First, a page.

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1 Introduction 1.1 The Rise of Organised Crime 1.2 Contemporary Manifestation of Organised Crime 1.3 The Scope and Aim of This Book Part I: Concepts, Norms and Principles 2 Understanding Organised Crime from a Multi-Disciplinary Perspective 2.1 Introduction 2.2 Concepts of Organised Crime from a Multi-disciplinary Perspective 2.2.1 Organised Crime as a Set of Actors 2.2.2 Organised Crime as a Set of Activities 2.3 Legal Defi nitions of Organised Crime in National and International Law 2.3.1 Defi nitions of Organised Crime in International Law 220.127.116.11 General Discussion 18.104.22.168 The Transnational Nature of Organised Crime 22.214.171.124 'Transnational'and 'International' Crime 2.3.2 Defi nitions of Organised Crime in National Law 2.4 Conclusions 3 Obligations of States under International Law 3.1 Introduction 3.2 The Nature and Extent of Obligations under International Law 3.2.1 Prohibition of Organised Crime and Associated Acts 3.2.2 Criminal Jurisdiction over Organised Crime 3.2.3 Special Investigative Techniques and Intelligence-Led Law Enforcement 3.2.4 Mutual Assistance in Criminal Matters 126.96.36.199 Extradition 188.8.131.52 Other Mutual Legal Assistance 3.2.5 Prevention of Organised Crime 3.3 Key Legal Challenges Facing Effective Implementation of Obligations 3.3.1 Periods of Limitations for Organised Crime 3.3.2 Immunity of Government Offi cials and Diplomats 3.3.3 Protection of Human Rights of Suspects/Defendants 3.4 Conclusions 4 The Role of Non-state Actors in Suppression and Prevention of Organised Crime 4.1 Introduction 4.2 The Role of Non-state Actors in Prevention and Suppression of Organised Crime 4.2.1 The Concept of Global Governance 4.2.2 Global Governance over Transnational Organised Crime 184.108.40.206 Decision-Making and Participation 220.127.116.11 Accountability 18.104.22.168.1 Individual Criminal Responsibility 22.214.171.124.2 Criminal Organisations 126.96.36.199.3 Legal Persons 188.8.131.52.4 International Organisations 4.3 Towards an Inclusive Notion of the 'International Community' 4.4 Conclusions Part II: Enforcement of Norms and Principles 5 National Case Studies of Thailand, Serbia, Kosovo and the UK 5.1 Introduction 5.2 Thailand 5.2.1 Legal Framework to Address Organised Crime 184.108.40.206 Legislation on Substantive Offences 220.127.116.11 Legislation on Criminal Procedure and International Co-operation 18.104.22.168.1 Criminal Jurisdiction and Investigative Powers 22.214.171.124.2 The Rights of Suspects/Defendants, Victims and Witnesses 126.96.36.199.3 Mutual Legal Assistance in Criminal Matters 5.2.2 Assessment of Law Enforcement in Thailand 5.3 Serbia 5.3.1 Legal Framework to Address Organised Crime 188.8.131.52 Legislation on Substantive Offences 184.108.40.206 Legislation on Criminal Procedure and International Co-operation 220.127.116.11.1 Criminal Jurisdiction and Investigative Powers 18.104.22.168.2 The Rights of Suspects/Defendants, Victims and Witnesses 22.214.171.124.3 Mutual Legal Assistance in Criminal Matters 5.3.2 Assessment of Law Enforcement in Serbia 5.4 Kosovo 5.4.1 Legal Framework to Address Organised Crime 126.96.36.199 Legislation on Substantive Offences 188.8.131.52 Legislation on Criminal Procedure and International Co-operation 184.108.40.206.1 Criminal Jurisdiction and Investigative Powers 220.127.116.11.2 The Rights of Suspects/Defendants, Victims and Witnesses 18.104.22.168.3 Mutual Legal Assistance in Criminal Matters 5.4.2 Assessment of Law Enforcement in Kosovo 5.5 The UK 5.5.1 Legal Framework to Address Organised Crime 22.214.171.124 Legislation on Substantive Offences 126.96.36.199 Legislation on Criminal Procedure and International Co-operation 188.8.131.52.1 Criminal Jurisdiction and Investigative Powers 184.108.40.206.2 The Rights of Suspects/Defendants, Victims and Witnesses 220.127.116.11.3 Mutual Legal Assistance in Criminal Matters 5.5.2 Assessment of Law Enforcement in the UK 5.6 Comparative Analysis 5.7 Conclusions 6 The EU and Transnational Organised Crime 6.1 Introduction 6.2 Law, Policies and Measures under the TEU 6.2.1 Overview 1 6.2.2 Analysis of the TEU Measures 6.3 Law, Policies and Measures under the TEU as Revised by the Treaty of Amsterdam 6.3.1 Overview 6.3.2 Approximation of National Laws 6.3.3 Mutual Recognition of Judicial Decisions 6.3.4 The Principle of Availability-Intelligence Exchange 6.3.5 Analysis of Measures under the TEU as Revised by the Treaty of Amsterdam 18.104.22.168 Application of Approximation, Mutual Recognition and the Principle of Availability 22.214.171.124 Other Issues 6.4 The Future of the EU Action against Organised Crime in Light of the Lisbon Treaty 6.5 Conclusions 7 International Responses to Transnational Organised Crime 7.1 Introduction 7.2 Monitoring Implementation of the Organised Crime Convention 7.3 Provision of Technical Assistance 7.4 International Co-operation 7.4.1 Inter-state Co-operation 7.4.2 Inter-Agency Co-operation: UNIAP 7.5 Conclusions 8 Conclusion Selected Bibliography Books and Articles Reports and Working Papers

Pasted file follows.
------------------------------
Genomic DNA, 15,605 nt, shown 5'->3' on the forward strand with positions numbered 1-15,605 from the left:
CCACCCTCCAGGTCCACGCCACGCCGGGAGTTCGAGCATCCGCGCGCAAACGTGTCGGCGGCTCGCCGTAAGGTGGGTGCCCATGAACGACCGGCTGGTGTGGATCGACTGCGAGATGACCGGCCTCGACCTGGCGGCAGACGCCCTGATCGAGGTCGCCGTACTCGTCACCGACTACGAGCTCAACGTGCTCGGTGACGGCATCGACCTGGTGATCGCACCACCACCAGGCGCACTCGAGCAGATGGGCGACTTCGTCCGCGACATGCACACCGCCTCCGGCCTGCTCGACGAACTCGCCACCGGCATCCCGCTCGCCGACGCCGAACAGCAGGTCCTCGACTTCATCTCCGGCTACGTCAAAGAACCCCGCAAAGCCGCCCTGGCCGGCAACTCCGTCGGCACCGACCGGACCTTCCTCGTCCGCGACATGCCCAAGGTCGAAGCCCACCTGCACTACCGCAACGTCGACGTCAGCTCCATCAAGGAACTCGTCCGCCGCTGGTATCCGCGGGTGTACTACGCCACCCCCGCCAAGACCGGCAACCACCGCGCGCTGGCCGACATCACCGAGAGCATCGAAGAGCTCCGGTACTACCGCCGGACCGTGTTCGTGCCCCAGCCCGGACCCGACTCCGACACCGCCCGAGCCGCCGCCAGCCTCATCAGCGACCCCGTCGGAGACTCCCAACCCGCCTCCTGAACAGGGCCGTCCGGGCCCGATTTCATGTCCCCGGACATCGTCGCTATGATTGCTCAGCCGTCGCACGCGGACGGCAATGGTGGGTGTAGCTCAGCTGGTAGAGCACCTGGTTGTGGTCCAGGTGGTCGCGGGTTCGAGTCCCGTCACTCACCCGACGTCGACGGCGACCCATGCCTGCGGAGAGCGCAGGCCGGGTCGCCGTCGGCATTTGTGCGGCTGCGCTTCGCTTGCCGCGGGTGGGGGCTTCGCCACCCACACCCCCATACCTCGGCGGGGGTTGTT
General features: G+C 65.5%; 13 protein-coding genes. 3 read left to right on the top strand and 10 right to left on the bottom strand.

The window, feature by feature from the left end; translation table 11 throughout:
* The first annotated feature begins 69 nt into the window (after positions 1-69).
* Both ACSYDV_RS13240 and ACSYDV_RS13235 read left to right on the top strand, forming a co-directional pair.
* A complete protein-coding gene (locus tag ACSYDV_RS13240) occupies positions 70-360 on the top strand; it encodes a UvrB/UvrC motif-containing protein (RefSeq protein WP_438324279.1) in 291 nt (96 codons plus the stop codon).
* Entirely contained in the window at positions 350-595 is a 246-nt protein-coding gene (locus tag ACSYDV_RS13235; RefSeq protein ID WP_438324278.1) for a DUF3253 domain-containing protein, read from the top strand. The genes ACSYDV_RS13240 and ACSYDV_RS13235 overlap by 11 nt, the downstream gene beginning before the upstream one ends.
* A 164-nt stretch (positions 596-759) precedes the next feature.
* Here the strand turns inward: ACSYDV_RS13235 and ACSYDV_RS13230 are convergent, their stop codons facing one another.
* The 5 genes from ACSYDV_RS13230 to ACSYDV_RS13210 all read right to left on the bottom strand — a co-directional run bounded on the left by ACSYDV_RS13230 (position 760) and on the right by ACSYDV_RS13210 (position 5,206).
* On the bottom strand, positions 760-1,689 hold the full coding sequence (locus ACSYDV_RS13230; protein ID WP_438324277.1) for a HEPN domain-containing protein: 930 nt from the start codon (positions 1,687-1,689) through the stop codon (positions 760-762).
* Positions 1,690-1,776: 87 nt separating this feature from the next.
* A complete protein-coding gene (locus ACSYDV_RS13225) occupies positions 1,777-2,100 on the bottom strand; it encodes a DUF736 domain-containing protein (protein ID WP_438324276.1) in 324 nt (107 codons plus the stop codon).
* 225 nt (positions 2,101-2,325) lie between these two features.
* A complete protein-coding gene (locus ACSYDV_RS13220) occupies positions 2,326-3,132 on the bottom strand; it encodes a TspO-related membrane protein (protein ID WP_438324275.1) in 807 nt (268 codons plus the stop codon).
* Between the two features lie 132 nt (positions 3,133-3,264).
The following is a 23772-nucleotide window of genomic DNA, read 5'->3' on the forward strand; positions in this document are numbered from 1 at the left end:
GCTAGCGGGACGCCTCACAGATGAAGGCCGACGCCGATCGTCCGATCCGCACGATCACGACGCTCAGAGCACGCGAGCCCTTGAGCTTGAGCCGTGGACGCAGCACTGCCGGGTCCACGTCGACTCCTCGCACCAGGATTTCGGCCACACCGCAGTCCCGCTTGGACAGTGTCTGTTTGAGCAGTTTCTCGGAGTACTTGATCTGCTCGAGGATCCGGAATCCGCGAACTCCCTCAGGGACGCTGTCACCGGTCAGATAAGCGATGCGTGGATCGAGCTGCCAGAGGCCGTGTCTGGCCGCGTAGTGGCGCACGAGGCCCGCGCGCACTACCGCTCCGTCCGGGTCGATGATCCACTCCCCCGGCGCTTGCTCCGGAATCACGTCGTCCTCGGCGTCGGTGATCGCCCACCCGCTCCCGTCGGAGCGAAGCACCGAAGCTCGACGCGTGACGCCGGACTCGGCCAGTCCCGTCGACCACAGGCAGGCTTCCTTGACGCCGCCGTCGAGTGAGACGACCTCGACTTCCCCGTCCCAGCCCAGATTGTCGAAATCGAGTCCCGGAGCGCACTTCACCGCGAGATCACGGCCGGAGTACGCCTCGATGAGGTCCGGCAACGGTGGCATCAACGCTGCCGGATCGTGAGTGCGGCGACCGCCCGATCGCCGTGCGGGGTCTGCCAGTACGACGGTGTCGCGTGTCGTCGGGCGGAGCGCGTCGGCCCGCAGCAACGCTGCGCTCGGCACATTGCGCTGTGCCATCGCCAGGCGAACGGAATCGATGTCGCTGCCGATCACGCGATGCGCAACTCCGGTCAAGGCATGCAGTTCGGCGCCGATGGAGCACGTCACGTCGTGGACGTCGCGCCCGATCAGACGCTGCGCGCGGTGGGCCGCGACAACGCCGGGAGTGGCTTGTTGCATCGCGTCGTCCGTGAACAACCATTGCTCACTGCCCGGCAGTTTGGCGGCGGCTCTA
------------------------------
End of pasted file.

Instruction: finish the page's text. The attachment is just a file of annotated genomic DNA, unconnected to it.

Tom Obokata is a Lecturer in Law at the Queen's University, Belfast.
Tom Obokata has written the most useful and comprehensive book that sheds light upon the complex relationship between organised crime and international law. As both crime and law become evermore 'transnational' it is essential that concerned police officials, lawyers and judges as well as academics have such well researched in-depth assistance which is what this excellent work provides. Written in a very readable and lucid style it should form part of every international lawyer's library H. E Judge Howard Morrison, ICTY ... a welcome addition in a research field which has seen significant developments in the last years, but a relatively low number of scholarly works. ... a thorough analysis of the relationship between organized crime and international criminal law Francesco Calderoni The European Journal of Criminal Policy and Research April 2011